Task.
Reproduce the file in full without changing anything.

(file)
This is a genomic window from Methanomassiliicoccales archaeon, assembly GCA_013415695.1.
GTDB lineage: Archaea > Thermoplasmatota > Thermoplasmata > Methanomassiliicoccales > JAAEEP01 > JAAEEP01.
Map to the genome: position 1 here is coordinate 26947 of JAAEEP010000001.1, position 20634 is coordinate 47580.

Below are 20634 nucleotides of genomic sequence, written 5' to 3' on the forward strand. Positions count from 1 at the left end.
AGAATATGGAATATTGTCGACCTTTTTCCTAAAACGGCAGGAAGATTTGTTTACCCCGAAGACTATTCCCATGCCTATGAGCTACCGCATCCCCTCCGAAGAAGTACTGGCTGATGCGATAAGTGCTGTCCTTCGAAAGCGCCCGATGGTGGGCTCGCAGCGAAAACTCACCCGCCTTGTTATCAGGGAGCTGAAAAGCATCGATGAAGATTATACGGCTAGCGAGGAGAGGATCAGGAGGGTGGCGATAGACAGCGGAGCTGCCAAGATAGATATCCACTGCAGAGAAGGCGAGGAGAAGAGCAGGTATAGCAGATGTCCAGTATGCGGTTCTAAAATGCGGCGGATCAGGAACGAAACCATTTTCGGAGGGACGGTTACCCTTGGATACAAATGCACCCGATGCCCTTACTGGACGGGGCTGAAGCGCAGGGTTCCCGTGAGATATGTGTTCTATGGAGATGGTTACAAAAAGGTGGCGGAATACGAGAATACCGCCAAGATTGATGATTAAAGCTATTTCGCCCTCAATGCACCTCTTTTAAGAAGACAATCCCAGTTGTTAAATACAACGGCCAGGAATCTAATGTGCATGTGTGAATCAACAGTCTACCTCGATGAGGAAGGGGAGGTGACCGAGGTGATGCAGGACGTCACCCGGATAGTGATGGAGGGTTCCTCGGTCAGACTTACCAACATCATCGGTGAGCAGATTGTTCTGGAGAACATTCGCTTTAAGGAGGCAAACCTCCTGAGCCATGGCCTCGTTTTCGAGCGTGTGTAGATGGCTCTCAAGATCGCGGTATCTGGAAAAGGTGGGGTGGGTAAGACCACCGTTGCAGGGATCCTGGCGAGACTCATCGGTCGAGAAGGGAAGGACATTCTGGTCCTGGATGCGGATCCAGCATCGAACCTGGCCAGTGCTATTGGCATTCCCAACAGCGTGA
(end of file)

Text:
This is a genomic window from Methanomassiliicoccales archaeon, assembly GCA_013415695.1.
GTDB lineage: Archaea > Thermoplasmatota > Thermoplasmata > Methanomassiliicoccales > JAAEEP01 > JAAEEP01.
Map to the genome: position 1 here is coordinate 26947 of JAAEEP010000001.1, position 20634 is coordinate 47580.

Below are 20634 nucleotides of genomic sequence, written 5' to 3' on the forward strand. Positions count from 1 at the left end.
AGAATATGGAATATTGTCGACCTTTTTCCTAAAACGGCAGGAAGATTTGTTTACCCCGAAGACTATTCCCATGCCTATGAGCTACCGCATCCCCTCCGAAGAAGTACTGGCTGATGCGATAAGTGCTGTCCTTCGAAAGCGCCCGATGGTGGGCTCGCAGCGAAAACTCACCCGCCTTGTTATCAGGGAGCTGAAAAGCATCGATGAAGATTATACGGCTAGCGAGGAGAGGATCAGGAGGGTGGCGATAGACAGCGGAGCTGCCAAGATAGATATCCACTGCAGAGAAGGCGAGGAGAAGAGCAGGTATAGCAGATGTCCAGTATGCGGTTCTAAAATGCGGCGGATCAGGAACGAAACCATTTTCGGAGGGACGGTTACCCTTGGATACAAATGCACCCGATGCCCTTACTGGACGGGGCTGAAGCGCAGGGTTCCCGTGAGATATGTGTTCTATGGAGATGGTTACAAAAAGGTGGCGGAATACGAGAATACCGCCAAGATTGATGATTAAAGCTATTTCGCCCTCAATGCACCTCTTTTAAGAAGACAATCCCAGTTGTTAAATACAACGGCCAGGAATCTAATGTGCATGTGTGAATCAACAGTCTACCTCGATGAGGAAGGGGAGGTGACCGAGGTGATGCAGGACGTCACCCGGATAGTGATGGAGGGTTCCTCGGTCAGACTTACCAACATCATCGGTGAGCAGATTGTTCTGGAGAACATTCGCTTTAAGGAGGCAAACCTCCTGAGCCATGGCCTCGTTTTCGAGCGTGTGTAGATGGCTCTCAAGATCGCGGTATCTGGAAAAGGTGGGGTGGGTAAGACCACCGTTGCAGGGATCCTGGCGAGACTCATCGGTCGAGAAGGGAAGGACATTCTGGTCCTGGATGCGGATCCAGCATCGAACCTGGCCAGTGCTATTGGCATTCCCAACAGCGTGA